Tardive Dyskinesia

(TD)

Definition

Tardive dyskinesia (TD) is a movement disorder. It results from using medicines used to treat psychiatric problems, like schizophrenia.

TD causes repeating movements you can’t control. They may affect the face, limbs, or trunk.

Causes    TOP

TD is caused by chronic use of certain antipsychotic medicines.

It is not known why TD happens. Not all people who take these drugs get TD.

Risk Factors    TOP

TD is more common in women. It is also more common in older adults. Other things that may raise your risk are:

  • Use of antipsychotics, especially if the drugs:
    • Are taken in high doses for longer than six months
    • Are first-generation drugs, which are the first drugs made to treat a condition
  • Symptoms that begin or get worse after you reduce or stop the medicine

Symptoms    TOP

Movements may be once and a while or all of the time. They may or may not be noticed by others. Symptoms may start while on the medicine or within weeks of stopping it.

You may have:

  • Facial movements:
    • Chewing
    • Smacking, pursing, or puckering your lips
    • Frowning
    • Sticking out or twisting your tongue
  • Limb movements:
    • Flexing and extending the thighs
    • Foot tapping while sitting
    • Moving fingers as if playing the piano
    • Rubbing your hands together
  • Trunk movements:
    • Swaying the body
    • Pelvic thrusts

Diagnosis    TOP

The doctor will ask about your symptoms and health history. A physical exam will be done. There is no specific test for TD. It is suspected if you are taking these medicines and have movements you can’t control.

Tests to rule out other disorders may include:

CT Scan of the Head

CT Scan of the Head
Copyright © Nucleus Medical Media, Inc.

Treatment    TOP

To treat TD, your doctor may:

  • Stop the medicine that is causing it
  • Lower the dose
  • Switch you to a another medicine
  • Recommend vitamin B6 or vitamin E, which may lower the risk of problems

Symptoms may get better over time even if you keep taking the medicine. Younger people tend to do better.

Medication

Some medicines may help lower symptoms, such as:

  • Tetrabenazine
  • Reserpine
  • Clonidine
  • Antipsychotic drugs that may help with movement problems
  • Melatonin

Surgery

Deep Brain Stimulation (DBS) may be used on people who do not respond to medicine.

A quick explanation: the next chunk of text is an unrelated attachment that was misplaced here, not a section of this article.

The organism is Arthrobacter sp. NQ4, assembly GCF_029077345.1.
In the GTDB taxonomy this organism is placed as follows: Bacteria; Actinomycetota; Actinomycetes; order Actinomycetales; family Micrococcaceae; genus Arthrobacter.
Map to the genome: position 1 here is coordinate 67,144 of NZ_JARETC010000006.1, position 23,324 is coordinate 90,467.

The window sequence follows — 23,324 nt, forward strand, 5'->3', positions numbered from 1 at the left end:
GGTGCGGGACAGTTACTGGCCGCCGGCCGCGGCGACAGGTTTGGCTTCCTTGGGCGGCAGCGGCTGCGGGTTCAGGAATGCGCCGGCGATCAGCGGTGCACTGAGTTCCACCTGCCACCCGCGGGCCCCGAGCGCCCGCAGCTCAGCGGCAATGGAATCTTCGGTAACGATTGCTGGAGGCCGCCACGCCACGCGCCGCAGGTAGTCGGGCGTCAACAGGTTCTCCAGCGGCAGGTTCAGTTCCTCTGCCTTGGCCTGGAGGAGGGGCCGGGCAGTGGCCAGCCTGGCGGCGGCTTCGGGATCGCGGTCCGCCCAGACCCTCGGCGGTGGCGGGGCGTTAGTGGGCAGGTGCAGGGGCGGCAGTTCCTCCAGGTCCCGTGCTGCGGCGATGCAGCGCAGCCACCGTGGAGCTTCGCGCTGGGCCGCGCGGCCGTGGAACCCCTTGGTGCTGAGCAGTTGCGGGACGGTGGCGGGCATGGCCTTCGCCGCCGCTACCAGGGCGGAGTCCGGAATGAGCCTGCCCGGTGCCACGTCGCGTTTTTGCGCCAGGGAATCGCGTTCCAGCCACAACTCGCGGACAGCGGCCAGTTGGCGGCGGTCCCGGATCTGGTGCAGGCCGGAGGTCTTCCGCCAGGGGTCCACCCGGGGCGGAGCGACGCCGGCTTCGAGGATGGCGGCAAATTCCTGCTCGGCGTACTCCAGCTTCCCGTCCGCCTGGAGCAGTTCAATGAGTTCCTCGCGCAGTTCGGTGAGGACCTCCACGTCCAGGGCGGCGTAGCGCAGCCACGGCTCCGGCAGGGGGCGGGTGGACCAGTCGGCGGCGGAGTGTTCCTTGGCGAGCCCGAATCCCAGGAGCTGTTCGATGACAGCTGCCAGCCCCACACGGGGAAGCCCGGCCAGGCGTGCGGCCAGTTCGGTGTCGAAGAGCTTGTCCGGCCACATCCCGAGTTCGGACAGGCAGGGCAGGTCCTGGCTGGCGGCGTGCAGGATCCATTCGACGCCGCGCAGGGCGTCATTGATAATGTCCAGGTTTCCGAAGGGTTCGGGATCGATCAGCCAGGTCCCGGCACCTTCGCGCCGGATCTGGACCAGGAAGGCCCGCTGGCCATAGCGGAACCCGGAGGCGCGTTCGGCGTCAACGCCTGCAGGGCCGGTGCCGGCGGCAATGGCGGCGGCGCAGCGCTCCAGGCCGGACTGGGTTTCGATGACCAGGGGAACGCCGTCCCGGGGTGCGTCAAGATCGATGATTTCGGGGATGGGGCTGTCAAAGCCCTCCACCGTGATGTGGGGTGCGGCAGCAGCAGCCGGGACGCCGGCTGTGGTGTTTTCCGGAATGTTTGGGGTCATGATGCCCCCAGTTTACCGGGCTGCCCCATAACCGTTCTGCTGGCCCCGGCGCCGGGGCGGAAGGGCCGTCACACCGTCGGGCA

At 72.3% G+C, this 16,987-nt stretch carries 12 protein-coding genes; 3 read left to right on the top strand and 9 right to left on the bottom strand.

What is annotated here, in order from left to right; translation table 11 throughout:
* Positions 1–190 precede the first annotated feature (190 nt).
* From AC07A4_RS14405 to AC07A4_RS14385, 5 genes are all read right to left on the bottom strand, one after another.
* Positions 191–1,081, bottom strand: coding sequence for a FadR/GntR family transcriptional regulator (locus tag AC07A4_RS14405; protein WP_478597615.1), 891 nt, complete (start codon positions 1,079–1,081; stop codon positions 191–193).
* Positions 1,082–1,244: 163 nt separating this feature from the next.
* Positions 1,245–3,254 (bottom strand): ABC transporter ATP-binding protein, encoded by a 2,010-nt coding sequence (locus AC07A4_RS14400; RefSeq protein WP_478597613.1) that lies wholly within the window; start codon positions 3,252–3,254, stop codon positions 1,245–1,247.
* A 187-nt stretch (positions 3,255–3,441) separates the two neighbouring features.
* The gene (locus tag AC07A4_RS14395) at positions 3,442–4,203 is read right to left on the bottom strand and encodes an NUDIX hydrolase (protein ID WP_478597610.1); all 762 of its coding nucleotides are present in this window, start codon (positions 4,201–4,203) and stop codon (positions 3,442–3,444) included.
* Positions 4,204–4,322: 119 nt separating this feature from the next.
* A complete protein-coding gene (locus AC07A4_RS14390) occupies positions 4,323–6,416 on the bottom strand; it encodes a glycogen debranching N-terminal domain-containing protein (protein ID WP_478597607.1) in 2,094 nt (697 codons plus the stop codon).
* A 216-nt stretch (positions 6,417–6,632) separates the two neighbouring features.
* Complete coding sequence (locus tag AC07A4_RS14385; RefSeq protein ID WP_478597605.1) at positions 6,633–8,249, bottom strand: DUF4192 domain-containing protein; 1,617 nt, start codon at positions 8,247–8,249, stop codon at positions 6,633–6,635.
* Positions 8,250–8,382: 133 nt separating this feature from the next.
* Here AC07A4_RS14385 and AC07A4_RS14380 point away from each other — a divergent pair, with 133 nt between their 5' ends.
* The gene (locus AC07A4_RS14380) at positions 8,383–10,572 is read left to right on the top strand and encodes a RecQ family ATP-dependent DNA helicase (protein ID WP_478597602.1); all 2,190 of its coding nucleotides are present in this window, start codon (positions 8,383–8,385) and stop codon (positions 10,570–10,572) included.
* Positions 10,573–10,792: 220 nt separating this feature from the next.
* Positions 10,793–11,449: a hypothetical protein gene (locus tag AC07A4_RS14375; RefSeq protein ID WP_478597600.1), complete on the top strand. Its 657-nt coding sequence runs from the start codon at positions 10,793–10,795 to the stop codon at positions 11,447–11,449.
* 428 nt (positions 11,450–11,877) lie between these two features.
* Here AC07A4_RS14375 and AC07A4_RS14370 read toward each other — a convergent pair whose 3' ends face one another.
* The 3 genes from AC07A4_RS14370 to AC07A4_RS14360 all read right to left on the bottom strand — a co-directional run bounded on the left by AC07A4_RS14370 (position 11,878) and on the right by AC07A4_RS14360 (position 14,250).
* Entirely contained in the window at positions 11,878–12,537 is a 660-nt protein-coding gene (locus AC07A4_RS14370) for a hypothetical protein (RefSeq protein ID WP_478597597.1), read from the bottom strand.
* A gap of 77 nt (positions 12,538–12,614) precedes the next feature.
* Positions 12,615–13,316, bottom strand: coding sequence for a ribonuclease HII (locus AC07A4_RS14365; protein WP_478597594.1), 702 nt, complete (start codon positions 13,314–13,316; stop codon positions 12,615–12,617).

Prevention    TOP

To help reduce your chances of TD from an antipsychotic drug:

  • Talk with your doctor about:
    • Risks and benefits of the medicine
    • Whether the dose is right for you and how well the drug is working
    • Other medicines you can try that have less risk of TD
    • Whether you can take a drug holiday to take a break from using the medicine
    • For even a small symptom of TD that you have—early treatment works best
  • Do not stop taking your medicine without first talking to your doctor. it may set off TD.
  • See your doctor on a regular basis as advised.

RESOURCES:

National Alliance on Mental Illness
http://www.nami.org
National Institute of Neurological Disorders and Stroke
http://www.ninds.nih.gov

CANADIAN RESOURCES:

Canadian Mental Health Association
http://www.cmha.ca

References:

Bai YM, Yu SC, Linn CC. Risperidone for severe tardive dyskinesia: A 12-week randomized, double-blind, placebo-controlled study. J Clin Psychiatry. 2003;64(11):1342-1348.
Damier P. Drug-induced dyskinesias. Curr Opin Neurol. 2009;22(4):394-399.
Kinon BJ, Jeste DV, Kollack-Walker S, Stauffer V, Liu-Seifert H. Olanzapine treatment for tardive dyskinesia in schizophrenia patients: a prospective clinical trial with patients randomized to blinded dose reduction periods. Prog Neuropsychopharmacol Biol Psychiatry. 2004;28(6):985-996.
McGrath JJ, Soares KV. Neuroleptic reduction and/or cessation and neuroleptics as specific treatments for tardive dyskinesia. Cochrane Database Syst Rev. 2006;(1):CD000459.
Meco G, Fabrizio E, Epifanio A. Levetiracetam in tardive dyskinesia. Clin Neuropharmacol. 2006;29(5):265-268.
Pham DQ, Plakogiannis R. Vitamin E supplementation in Alzheimer’s disease, Parkinson’s disease, tardive dyskinesia, and cataract: Part 2. Ann Pharmacother. 2005;39(12):2065-2072.
Sachdev PS. The current status of tardive dyskinesia. Australian and New Zealand Journal of Psychiatry. 2000;34(3):355-369.
Soares KV, McGrath JJ. The treatment of tardive dyskinesia: A systematic review and meta-analysis. Izophr Res. 1999;39(1):1-16.
Tardive dyskinesia. EBSCO DynaMed Plus website. Available at: http://www.dynamed.com/topics/dmp~AN~T113751/Tardive-dyskinesia. Updated May 31, 2018. Accessed June 13, 2018.
Thema B, Srivastava V, Tiwari AK. Genetic underpinnings of tardive dyskinesias: passing the baton to pharmacogenetics. Pharmacogenomics. 2008;9(9):1285-1306.
Last reviewed June 2018 by EBSCO Medical Review Board Rimas Lukas, MD
Last Updated: 6/13/2018

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